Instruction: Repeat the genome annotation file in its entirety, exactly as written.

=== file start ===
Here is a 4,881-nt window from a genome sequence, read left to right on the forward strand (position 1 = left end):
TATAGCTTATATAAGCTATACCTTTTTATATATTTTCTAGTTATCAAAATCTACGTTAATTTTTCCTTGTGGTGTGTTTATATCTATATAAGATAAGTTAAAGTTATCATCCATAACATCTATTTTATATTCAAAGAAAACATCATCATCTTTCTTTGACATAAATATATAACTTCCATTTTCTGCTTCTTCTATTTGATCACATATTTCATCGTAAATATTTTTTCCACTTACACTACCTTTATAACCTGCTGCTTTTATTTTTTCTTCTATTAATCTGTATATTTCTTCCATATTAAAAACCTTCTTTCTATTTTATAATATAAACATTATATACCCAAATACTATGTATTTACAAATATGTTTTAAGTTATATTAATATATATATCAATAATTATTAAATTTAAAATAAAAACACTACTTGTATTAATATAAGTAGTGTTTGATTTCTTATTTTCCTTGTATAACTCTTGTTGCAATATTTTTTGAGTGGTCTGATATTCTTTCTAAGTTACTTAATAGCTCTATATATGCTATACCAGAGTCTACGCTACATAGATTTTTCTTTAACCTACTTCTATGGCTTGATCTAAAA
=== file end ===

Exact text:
Here is a 4,881-nt window from a genome sequence, read left to right on the forward strand (position 1 = left end):
TATAGCTTATATAAGCTATACCTTTTTATATATTTTCTAGTTATCAAAATCTACGTTAATTTTTCCTTGTGGTGTGTTTATATCTATATAAGATAAGTTAAAGTTATCATCCATAACATCTATTTTATATTCAAAGAAAACATCATCATCTTTCTTTGACATAAATATATAACTTCCATTTTCTGCTTCTTCTATTTGATCACATATTTCATCGTAAATATTTTTTCCACTTACACTACCTTTATAACCTGCTGCTTTTATTTTTTCTTCTATTAATCTGTATATTTCTTCCATATTAAAAACCTTCTTTCTATTTTATAATATAAACATTATATACCCAAATACTATGTATTTACAAATATGTTTTAAGTTATATTAATATATATATCAATAATTATTAAATTTAAAATAAAAACACTACTTGTATTAATATAAGTAGTGTTTGATTTCTTATTTTCCTTGTATAACTCTTGTTGCAATATTTTTTGAGTGGTCTGATATTCTTTCTAAGTTACTTAATAGCTCTATATATGCTATACCAGAGTCTACGCTACATAGATTTTTCTTTAACCTACTTCTATGGCTTGATCTAAAA